The two holy mosques in Makkah and Madinah will once again enable regular community Ramadan rites like as itikaf (secluded devotion) and iftar suppers, after two years of COVID-19 restrictions – a welcome return to normalcy for citizens and residents.

Sheikh Abdulrahman Al-Sudais, head of the General Presidency for the Affairs of the Two Holy Mosques, announced the decision on Twitter @ReasahAlharmain on March 22: “We are delighted to announce Itikaf’s return to Haramain” (two sanctuaries). It will be applied based on precise criteria, and permissions will be available soon on the presidency’s official website.”

Itikaf occurs during the last ten days of Ramadan, when believers withdraw from society and spend their time to prayer and reading the Qur’an. It begins at sunset on Ramadan’s 20th day and finishes when the Eid moon is spotted. Worshipers in itikaf live and sleep in mosques, only leaving for ablutions.
• Providing iftar meals at the same location in the mosque precincts has been passed down through the centuries for some Saudi households.

• While community iftar sufras were allowed last Ramadan, Sheikh Abdulrahman Al-Sudais declared the resumption of communal iftar sufras at the two mosques on Jan. 13.
• Those who were granted permits stated that they begin planning for iftar two weeks before Ramadan, which is part of the fun.

Layla Nagadi, a 59-year-old Jeddah resident, has practiced itikaf for more than 15 years. “Nothing compares to itikaf in Makkah, where you may devote the final ten days of Ramadan only to worship.”

“When Al-Sudais announced the return of itikaf this year, I was overjoyed; I will be one of the first to apply.”
Before COVID-19, philanthropists who give iftar sufras or meals at specific locations welcomed worshipers to the two holy mosques for iftar. Last Ramadan, communal iftar sufras were allowed, but this year, on Jan. 13, Al-Sudais declared the reintroduction of communal iftar sufras at the two mosques.
Those engaged in this type of charity have been awarded 2,000 licences. Providing iftar meals at the same location in the mosque precincts has been passed down through the generations for some Saudi households.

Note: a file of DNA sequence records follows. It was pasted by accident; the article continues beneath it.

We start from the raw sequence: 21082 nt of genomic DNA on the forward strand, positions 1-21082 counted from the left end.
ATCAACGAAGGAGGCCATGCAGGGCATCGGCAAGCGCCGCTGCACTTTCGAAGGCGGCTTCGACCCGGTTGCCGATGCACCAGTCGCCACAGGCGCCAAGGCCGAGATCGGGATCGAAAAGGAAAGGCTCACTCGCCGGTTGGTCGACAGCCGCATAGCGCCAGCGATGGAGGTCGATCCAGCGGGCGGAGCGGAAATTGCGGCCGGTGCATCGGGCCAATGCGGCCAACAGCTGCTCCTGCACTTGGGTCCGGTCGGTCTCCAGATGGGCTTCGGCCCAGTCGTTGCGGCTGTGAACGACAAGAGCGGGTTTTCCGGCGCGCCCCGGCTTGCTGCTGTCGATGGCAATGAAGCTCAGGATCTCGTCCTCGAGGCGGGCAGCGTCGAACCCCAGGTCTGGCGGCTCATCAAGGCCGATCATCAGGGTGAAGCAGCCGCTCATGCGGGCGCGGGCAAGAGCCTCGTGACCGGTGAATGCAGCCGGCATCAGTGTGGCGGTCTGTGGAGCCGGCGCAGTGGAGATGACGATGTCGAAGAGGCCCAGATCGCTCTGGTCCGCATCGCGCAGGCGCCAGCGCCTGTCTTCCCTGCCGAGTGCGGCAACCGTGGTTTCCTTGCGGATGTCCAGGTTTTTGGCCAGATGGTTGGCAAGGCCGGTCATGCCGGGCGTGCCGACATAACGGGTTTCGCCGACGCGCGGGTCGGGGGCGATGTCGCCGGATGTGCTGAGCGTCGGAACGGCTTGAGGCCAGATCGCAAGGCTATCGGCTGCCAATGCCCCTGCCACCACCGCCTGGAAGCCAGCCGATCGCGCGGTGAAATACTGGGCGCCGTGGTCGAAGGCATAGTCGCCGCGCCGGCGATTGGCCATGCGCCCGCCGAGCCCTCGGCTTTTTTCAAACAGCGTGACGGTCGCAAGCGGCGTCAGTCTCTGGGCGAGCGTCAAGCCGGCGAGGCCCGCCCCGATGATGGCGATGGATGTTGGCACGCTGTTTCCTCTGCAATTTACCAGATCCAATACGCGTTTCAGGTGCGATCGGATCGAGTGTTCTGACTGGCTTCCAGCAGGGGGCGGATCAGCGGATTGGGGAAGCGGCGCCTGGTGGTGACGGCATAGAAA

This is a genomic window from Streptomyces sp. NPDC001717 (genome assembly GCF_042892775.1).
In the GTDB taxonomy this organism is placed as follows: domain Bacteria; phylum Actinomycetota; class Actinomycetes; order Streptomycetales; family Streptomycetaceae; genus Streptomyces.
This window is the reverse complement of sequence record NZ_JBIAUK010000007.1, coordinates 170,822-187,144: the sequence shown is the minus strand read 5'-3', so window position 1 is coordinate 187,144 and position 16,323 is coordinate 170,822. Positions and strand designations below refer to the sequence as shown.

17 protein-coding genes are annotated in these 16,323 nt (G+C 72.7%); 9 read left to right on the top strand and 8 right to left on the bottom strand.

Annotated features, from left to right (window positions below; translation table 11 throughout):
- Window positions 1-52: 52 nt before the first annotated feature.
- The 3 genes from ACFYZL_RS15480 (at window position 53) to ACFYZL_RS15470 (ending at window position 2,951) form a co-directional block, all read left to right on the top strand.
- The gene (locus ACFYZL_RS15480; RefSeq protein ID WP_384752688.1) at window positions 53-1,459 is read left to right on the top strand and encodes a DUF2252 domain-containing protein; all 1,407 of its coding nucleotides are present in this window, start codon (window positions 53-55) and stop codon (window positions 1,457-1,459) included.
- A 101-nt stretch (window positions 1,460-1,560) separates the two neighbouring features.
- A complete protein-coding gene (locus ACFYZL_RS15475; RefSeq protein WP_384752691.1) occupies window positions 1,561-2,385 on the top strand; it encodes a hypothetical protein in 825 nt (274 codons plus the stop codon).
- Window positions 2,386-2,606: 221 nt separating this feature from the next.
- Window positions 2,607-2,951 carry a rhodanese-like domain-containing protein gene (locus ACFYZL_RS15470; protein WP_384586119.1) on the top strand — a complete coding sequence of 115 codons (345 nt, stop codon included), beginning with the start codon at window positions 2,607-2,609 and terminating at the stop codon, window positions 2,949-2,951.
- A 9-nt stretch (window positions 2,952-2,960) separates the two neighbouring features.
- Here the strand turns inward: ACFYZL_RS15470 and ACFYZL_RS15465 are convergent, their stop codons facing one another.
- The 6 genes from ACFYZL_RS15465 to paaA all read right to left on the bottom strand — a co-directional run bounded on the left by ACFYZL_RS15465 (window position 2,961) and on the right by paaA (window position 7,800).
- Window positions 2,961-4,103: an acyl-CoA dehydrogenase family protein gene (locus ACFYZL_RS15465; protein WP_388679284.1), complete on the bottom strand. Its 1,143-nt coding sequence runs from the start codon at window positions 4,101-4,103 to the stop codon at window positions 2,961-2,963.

Shatha Jaylan, 30, of Madinah, told Arab News that she and her family have been serving iftar near the Al-Rawda door for years. “We’ve been serving iftar meals in the women’ portion of the Madinah haram for nine years. My father and aunty collaborated on it because they both value the spirituality of (the) haram during the holy month of Ramadan.”

Those who were granted permits stated that they begin planning for iftar two weeks before Ramadan, which is part of the fun. “We have yoghurt, shouraik bread, duggah (Madini condiment mix), several varieties of dates like rutab and sukkary, Zamzam water bottles, Saudi coffee, and tea,” says the vendor.

“Every Ramadan season, I (personally) used to serve iftar for visitors for three years in a row; we used to prepare everything in the morning so we could deliver (it) to the haram by Asr prayer to avoid the peak hour,” Jaylan explained. “It’s critical to keep everything in order so that tourists can enjoy their meals.”
Jaylan added that, like other meal providers, she hires staff to assist with the cooking and serving of the meals, who are mostly unemployed persons looking for jobs. This year, however, Jaylan stated that her family will not be hosting any dinners in order to allow others to do so.

“We were ecstatic when we heard about the return of iftar meals,” she added. “However, we did not renew our membership this year since there were new rules and restrictions that were a little different.” “Providing iftar, gaining hasanat, and traveling to the haram every day may sound pleasant and enjoyable, but it is a significant obligation.”
“For a month, my aunt, cousins, and I used to stay in the haram from afternoon to nighttime every day.” It’s not easy because we (had) to gather the plastic mats, leftovers, and disposable utensils once the visitors had left. “It’s a great work, but one sincere dua from guests takes away all the fatigue,” she remarked.

Meanwhile, the general presidency is planning to establish a number of activities to help worshipers throughout Ramadan. In Makkah’s big mosque, around 12,000 people will be employed, with the third expansion being utilised to its maximum potential.

There have been crowd control measures put in place, with prayer sections set aside for persons with disabilities and the elderly.

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